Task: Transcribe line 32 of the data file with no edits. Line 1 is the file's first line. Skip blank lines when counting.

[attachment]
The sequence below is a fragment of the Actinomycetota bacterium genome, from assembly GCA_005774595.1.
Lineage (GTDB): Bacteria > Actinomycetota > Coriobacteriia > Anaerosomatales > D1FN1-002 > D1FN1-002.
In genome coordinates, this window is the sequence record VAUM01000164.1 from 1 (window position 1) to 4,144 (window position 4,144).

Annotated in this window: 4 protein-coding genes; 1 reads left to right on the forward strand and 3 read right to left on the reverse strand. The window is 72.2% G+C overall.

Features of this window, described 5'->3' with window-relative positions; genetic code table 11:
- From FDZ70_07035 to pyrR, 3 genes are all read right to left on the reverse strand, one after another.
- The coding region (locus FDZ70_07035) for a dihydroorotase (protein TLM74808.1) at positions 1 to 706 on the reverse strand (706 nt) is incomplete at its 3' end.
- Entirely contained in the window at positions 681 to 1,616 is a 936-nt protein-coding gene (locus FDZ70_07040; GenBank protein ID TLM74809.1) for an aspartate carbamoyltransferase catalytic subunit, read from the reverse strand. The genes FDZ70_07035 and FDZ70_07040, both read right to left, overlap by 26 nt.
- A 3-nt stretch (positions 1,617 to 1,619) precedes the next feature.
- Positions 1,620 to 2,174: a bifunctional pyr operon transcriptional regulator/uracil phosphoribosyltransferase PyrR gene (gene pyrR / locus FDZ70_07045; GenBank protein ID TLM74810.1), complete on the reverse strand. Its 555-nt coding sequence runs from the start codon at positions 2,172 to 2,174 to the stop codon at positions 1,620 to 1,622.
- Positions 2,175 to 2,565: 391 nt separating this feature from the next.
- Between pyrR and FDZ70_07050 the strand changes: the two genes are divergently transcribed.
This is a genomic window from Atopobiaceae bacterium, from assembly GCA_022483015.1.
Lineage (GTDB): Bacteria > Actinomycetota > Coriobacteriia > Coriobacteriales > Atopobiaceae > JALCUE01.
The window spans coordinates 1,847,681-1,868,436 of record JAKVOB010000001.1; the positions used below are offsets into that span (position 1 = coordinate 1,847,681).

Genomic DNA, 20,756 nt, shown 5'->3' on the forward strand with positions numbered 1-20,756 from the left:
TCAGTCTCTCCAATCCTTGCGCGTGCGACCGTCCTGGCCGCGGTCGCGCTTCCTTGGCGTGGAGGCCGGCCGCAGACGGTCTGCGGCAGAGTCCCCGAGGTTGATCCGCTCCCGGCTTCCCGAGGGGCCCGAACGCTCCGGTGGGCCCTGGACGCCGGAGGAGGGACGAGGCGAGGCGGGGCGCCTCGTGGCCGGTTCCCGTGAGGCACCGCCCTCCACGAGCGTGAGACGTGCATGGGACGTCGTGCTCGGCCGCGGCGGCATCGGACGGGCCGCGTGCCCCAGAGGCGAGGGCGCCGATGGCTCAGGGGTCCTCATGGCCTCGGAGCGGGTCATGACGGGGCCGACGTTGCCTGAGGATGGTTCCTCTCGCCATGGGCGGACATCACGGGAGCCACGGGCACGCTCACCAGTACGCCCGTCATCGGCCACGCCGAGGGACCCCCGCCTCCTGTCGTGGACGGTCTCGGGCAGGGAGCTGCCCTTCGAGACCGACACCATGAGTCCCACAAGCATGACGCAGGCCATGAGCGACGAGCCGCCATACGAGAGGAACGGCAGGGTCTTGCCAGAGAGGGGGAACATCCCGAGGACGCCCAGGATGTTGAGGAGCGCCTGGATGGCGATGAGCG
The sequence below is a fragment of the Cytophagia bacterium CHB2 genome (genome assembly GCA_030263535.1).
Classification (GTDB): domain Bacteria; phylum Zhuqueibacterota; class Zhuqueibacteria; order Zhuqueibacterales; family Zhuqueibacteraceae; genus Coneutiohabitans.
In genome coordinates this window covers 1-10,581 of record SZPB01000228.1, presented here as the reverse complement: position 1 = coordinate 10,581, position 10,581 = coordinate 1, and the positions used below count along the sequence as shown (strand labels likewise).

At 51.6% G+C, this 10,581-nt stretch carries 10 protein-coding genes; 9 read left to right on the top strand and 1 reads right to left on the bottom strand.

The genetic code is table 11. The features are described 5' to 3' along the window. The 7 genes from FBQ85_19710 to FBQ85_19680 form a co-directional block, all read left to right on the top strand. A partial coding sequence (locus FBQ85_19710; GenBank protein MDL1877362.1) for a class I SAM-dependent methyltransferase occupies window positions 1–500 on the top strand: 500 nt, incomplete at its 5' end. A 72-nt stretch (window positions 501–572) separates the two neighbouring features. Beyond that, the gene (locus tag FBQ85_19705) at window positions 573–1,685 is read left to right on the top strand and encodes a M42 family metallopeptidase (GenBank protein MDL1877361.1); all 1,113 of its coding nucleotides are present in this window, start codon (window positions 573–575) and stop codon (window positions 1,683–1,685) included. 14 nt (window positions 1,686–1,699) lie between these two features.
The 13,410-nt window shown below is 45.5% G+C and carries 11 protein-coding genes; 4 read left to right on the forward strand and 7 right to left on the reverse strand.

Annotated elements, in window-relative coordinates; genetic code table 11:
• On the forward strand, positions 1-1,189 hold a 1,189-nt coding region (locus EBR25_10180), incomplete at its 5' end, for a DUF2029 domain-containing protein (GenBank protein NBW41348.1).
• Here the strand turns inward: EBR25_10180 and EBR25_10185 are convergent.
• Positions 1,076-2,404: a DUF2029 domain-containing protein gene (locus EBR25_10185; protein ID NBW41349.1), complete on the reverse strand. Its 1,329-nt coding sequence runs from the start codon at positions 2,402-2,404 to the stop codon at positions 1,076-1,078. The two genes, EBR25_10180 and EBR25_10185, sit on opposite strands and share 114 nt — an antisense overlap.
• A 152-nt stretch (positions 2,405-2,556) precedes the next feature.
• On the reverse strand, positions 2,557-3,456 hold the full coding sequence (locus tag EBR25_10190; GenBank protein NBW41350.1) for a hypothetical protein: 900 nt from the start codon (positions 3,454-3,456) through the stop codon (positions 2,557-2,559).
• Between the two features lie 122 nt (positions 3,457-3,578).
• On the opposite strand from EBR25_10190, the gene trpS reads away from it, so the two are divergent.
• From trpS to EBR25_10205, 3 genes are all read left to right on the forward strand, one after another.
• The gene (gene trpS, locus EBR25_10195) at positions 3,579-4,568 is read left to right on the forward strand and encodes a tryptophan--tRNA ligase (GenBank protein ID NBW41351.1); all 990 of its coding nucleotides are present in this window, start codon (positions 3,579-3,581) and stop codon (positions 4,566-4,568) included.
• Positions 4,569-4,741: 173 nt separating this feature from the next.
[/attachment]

• From trpS to EBR25_10205, 3 genes are all read left to right on the forward strand, one after another.